RESOURCES

Contact a Friendly, Trustworthy Dentist

Email*:
Postal Code*:

What White Gums Can Mean

When you smile you want to see "bright white teeth and healthy pink gums", but what if you get white gums and teeth instead? It is not normal for gums to be pale or white in color, and there are a few reasons that you may have such a condition. For example, a dental professional would say that you have gums that are white and not uniform in color because you may have:

• Gingivitis
• Gum disease
• A yeast infection
• Symptoms of tobacco use
• A compromised immune system
• Lesions in the mouth
• Leukoplakia
• Early signs of oral cancer

Clearly, that is a long list of possibilities, and it means you will want to note your individual symptoms and then visit a dentist who can help you by making an accurate diagnosis of your specific condition.

The Many Symptoms of White Gums

Chances are, if you have gums that are very pale or white in color you also have other symptoms. For instance, you may note that your gums are very pale and that you also have white patches on your tongue or on the inner side of your cheek. You may notice that your tongue has a strange white texture that bleeds easily if scraped. You may notice that you have lesions developing at the back of the throat along with the white gums too.

Any of these things could point to a few different diagnoses, and make it easy to see why you must visit the dentist for a proper assessment.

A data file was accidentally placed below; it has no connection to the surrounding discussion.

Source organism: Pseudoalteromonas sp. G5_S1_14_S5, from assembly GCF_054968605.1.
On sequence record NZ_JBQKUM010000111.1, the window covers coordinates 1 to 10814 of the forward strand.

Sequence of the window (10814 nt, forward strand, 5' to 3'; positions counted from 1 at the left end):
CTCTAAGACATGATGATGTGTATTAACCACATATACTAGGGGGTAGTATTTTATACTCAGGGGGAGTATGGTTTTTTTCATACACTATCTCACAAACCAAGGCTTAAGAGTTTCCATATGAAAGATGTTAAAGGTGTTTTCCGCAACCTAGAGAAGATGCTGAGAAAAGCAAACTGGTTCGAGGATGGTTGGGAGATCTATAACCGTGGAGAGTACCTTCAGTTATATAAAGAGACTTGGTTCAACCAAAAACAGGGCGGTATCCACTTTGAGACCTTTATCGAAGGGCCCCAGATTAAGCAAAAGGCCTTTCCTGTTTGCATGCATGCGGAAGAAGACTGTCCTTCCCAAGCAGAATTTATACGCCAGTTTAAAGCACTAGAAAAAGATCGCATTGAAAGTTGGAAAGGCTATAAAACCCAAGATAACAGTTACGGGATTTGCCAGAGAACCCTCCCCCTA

Just consider that you may be developing a lot of lesions on the back of the throat and worrying that you are showing signs of cancer when it could be an issue as common and simple to treat as "Candidiasis" or the standard yeast infection. This would require nothing more than antibiotics to remedy.

Understanding the Issues

Now, we are not saying that white colored gums are never going to be a sign of a far more serious condition. What we are emphasizing here is that it is imperative to head to the dentist as soon as you notice any symptoms listed above.

For instance, there is a noted relation between leukoplakia, pale gum color, and the development of oral cancer. Here is what we mean: many patients with undiagnosed patches of white tissue on their gums, tongue, cheek, and throat will usually be told by a dentist that such patches, or lesions, should be removed. This is because it is known that such patches can develop into oral cancer.

It is also important to understand that your condition may be due to the use of tobacco products and if the dentist indicates that you should give up this risky habit, it is best to follow the advice. The lesions are a sign of irritation and reaction by the body, and should never be ignored.

Gums and mouth tissue that are not their natural color should be taken as a sign that it is time to visit the dentist and get a solution to the issue before it becomes a serious problem.